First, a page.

I decided to climb Mt. Andromeda (3450m) to see if I was indeed better prepared to tackle the mountain solo. I took a shuttle bus going from Banff to Jasper. The driver happened to be a skier and climber, and he invited me into the passenger seat. Here we chatted about mountains and conditions before he dropped me off at the Columbia Icefields. I set up a cozy camp–nicely hidden from view–in the thin trees just off the road.
Since I did not have any sort of phone, clock–or any technology aside from a MP3 player and my headphones–I needed to rely on my intuition in order to wake up and start climbing at the right time. After exploring the fantastic moraines and glacial streams running from the toe of the Athabasca Glacier, I went to bed early. I had only taken one full rest day since getting out from Valley of the Ten Peaks with Luka.
I woke up two or three times and glanced toward the eastern horizon for a sign of predawn. The third time, I felt ready, and I could see a faint hint of light about to rise, so after some hot tea and cereal, I started the walk toward the base of the famous Andromeda Strain. I carried skis to make the short glacier crossing somewhat safer. As I reached the toe of the glacier, it became light enough to see the route and find a safe path to its base.
At the bergschrund, I switched into crampons, clipped a few pitons, a set of wires and two screws to my harness and began. Over the first several hundred feet, I climbed easy snow, ice and mixed terrain to the start of the first mixed pitch. The short corner above me looked like good fun. The pitch was not steep, so I kept my pack on. Soon I was cleaning snow from the down-sloping ledges that are characteristic of many traverses on Rockies alpine routes. I followed a traverse that deposited me at the base of a steep chimney choked with obnoxious snow mushrooms. I traversed slightly off the easiest line to hang my backpack from a fifi hook on some fixed tat. This way it would be well sheltered from the snow I would have to clean while climbing the chimney.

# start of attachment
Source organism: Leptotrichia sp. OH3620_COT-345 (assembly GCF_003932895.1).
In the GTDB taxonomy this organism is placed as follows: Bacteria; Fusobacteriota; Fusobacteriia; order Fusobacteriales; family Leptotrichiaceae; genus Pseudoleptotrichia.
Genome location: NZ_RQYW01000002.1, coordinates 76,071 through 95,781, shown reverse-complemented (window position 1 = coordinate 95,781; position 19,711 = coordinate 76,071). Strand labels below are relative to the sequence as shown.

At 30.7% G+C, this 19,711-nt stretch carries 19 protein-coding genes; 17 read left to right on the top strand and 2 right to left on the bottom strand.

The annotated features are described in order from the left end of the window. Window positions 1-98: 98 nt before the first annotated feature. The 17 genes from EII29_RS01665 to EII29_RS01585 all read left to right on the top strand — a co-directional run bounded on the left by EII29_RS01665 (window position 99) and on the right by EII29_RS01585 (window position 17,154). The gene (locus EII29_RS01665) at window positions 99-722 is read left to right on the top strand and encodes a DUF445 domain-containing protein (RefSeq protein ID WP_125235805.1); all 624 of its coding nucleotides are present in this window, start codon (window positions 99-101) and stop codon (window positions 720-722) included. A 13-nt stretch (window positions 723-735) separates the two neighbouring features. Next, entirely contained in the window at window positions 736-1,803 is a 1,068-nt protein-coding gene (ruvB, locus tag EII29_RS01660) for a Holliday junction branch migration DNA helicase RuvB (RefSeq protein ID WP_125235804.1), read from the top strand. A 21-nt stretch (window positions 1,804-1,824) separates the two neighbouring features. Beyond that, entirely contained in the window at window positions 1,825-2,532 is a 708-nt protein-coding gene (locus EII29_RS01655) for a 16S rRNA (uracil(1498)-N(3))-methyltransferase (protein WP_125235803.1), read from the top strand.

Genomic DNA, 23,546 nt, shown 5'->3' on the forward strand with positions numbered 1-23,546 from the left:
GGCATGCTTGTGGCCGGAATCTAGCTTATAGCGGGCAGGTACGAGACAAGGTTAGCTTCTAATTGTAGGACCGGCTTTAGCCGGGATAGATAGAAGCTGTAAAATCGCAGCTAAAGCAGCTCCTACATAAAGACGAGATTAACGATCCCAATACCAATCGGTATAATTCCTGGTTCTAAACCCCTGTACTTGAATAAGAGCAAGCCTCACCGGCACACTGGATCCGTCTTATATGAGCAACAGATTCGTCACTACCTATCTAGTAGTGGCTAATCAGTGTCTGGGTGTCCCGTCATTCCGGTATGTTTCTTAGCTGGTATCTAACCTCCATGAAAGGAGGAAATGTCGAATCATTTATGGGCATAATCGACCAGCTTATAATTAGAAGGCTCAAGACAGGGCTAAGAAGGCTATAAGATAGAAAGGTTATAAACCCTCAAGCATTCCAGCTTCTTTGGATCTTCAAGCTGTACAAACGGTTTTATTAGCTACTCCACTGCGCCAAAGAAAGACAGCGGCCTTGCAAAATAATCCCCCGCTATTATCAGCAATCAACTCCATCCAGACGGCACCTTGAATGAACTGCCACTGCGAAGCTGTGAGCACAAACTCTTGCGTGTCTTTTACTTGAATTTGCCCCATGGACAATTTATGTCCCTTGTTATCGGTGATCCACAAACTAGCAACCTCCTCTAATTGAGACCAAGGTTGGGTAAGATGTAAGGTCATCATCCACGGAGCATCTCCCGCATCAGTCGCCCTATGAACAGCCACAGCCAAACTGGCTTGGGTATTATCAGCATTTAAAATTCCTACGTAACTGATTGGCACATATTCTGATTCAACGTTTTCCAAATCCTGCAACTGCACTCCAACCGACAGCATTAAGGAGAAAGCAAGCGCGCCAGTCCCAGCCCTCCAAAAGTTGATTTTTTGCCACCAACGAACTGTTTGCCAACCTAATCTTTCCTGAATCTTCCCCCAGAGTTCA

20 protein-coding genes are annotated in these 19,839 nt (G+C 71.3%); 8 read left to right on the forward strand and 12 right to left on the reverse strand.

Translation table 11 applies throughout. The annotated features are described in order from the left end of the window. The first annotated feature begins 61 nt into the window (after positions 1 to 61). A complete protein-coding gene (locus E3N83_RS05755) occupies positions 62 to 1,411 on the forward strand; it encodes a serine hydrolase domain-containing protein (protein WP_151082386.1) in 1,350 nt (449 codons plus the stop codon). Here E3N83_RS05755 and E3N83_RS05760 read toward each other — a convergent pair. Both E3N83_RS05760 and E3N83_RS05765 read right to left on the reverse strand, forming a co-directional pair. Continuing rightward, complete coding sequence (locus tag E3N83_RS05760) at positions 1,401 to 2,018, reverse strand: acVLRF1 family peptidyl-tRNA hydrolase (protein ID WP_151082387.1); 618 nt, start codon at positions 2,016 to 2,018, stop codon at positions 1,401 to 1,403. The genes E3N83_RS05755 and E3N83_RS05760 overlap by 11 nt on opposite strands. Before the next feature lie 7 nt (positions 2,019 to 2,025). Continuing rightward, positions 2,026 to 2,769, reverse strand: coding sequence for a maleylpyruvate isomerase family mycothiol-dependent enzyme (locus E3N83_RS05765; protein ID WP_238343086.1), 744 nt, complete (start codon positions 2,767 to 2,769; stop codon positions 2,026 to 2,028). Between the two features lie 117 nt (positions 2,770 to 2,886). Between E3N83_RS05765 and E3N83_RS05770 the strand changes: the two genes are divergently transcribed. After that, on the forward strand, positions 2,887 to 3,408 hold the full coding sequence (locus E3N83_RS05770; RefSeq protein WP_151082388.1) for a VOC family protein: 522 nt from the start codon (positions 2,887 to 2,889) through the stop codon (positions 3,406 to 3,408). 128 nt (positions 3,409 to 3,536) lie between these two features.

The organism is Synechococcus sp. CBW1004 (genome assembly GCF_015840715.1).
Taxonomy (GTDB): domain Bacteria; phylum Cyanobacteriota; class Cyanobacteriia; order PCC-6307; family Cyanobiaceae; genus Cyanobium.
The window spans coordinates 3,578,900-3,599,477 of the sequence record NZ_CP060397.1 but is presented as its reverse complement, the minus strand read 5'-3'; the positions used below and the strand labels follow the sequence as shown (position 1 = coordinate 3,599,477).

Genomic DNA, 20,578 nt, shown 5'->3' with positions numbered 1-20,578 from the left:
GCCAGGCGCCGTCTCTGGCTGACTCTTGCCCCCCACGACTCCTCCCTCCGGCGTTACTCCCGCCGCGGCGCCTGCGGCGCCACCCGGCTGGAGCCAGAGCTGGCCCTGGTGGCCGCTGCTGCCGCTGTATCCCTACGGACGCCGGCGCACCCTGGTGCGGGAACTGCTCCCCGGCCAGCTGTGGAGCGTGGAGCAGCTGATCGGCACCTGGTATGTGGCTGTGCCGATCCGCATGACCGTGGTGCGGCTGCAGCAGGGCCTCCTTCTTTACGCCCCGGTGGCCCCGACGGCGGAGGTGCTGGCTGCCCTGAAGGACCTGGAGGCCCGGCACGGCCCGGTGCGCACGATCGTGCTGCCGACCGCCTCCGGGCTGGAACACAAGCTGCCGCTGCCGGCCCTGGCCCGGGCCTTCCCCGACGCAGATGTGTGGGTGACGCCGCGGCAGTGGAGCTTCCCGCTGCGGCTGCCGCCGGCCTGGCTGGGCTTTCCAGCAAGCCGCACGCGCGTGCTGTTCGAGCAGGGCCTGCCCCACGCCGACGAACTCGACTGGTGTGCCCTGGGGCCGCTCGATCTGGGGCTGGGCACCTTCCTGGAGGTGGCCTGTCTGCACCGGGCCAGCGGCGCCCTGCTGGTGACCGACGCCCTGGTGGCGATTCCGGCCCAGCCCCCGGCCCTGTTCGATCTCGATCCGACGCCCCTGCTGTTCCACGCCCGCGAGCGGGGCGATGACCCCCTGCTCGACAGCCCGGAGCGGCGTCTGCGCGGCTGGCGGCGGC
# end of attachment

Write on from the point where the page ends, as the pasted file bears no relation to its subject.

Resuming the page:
As I soloed up the chimney, I carefully trundled snow mushrooms between my legs, taking care to cut the mushrooms into small pieces so they wouldn’t knock me off or throw me out of balance. When I reached the first crux move, I had to spin around and face outward while stemming. This position allowed me to get secure feet placement and remove my lower tool and use it to tap my upper tool more securely into place. Then I spun back around and climbed into a crack on the chimney’s right-hand wall. Above, the terrain was easier, but still sustained, exposed, interesting and fun. I stopped once to pull up my pack on the 5mm static cord I was trailing, and hang it from a fixed piton in a sheltered nook. Then I continued to the end of the mixed difficulties. I didn’t have to rely on any aid–aside from drytooling–or a self belay.
When I arrived at the upper couloir, it began to snow lightly. Soon large amounts of spindrift poured down. The first wave frightened me, and I braced myself for the impact. But the snow was light, and it simply washed down over my gloves and ice tools, so I began to climb upward through the river of powder. I was enjoying the wild conditions.
[Photo] Marc-Andre Leclerc